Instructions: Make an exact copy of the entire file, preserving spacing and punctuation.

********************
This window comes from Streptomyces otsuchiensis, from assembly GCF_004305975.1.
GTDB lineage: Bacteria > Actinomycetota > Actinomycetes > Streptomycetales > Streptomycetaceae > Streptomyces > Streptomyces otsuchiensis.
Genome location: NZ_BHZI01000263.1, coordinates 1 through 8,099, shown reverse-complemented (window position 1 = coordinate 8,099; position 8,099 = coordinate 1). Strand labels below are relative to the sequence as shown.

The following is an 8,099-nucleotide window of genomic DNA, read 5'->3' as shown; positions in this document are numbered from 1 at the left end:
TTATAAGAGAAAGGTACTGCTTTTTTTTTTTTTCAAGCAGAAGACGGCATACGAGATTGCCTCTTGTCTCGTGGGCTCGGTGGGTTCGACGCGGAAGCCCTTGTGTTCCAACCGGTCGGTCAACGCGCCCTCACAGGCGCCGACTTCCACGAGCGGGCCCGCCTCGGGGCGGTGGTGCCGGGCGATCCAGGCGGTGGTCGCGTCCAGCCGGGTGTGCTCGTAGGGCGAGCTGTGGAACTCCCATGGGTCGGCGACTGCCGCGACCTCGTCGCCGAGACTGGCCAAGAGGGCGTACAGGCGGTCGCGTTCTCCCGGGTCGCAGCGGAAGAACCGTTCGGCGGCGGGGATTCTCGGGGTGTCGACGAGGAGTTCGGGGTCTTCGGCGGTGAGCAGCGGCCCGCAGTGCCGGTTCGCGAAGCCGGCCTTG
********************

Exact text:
This window comes from Streptomyces otsuchiensis, from assembly GCF_004305975.1.
GTDB lineage: Bacteria > Actinomycetota > Actinomycetes > Streptomycetales > Streptomycetaceae > Streptomyces > Streptomyces otsuchiensis.
Genome location: NZ_BHZI01000263.1, coordinates 1 through 8,099, shown reverse-complemented (window position 1 = coordinate 8,099; position 8,099 = coordinate 1). Strand labels below are relative to the sequence as shown.

The following is an 8,099-nucleotide window of genomic DNA, read 5'->3' as shown; positions in this document are numbered from 1 at the left end:
TTATAAGAGAAAGGTACTGCTTTTTTTTTTTTTCAAGCAGAAGACGGCATACGAGATTGCCTCTTGTCTCGTGGGCTCGGTGGGTTCGACGCGGAAGCCCTTGTGTTCCAACCGGTCGGTCAACGCGCCCTCACAGGCGCCGACTTCCACGAGCGGGCCCGCCTCGGGGCGGTGGTGCCGGGCGATCCAGGCGGTGGTCGCGTCCAGCCGGGTGTGCTCGTAGGGCGAGCTGTGGAACTCCCATGGGTCGGCGACTGCCGCGACCTCGTCGCCGAGACTGGCCAAGAGGGCGTACAGGCGGTCGCGTTCTCCCGGGTCGCAGCGGAAGAACCGTTCGGCGGCGGGGATTCTCGGGGTGTCGACGAGGAGTTCGGGGTCTTCGGCGGTGAGCAGCGGCCCGCAGTGCCGGTTCGCGAAGCCGGCCTTG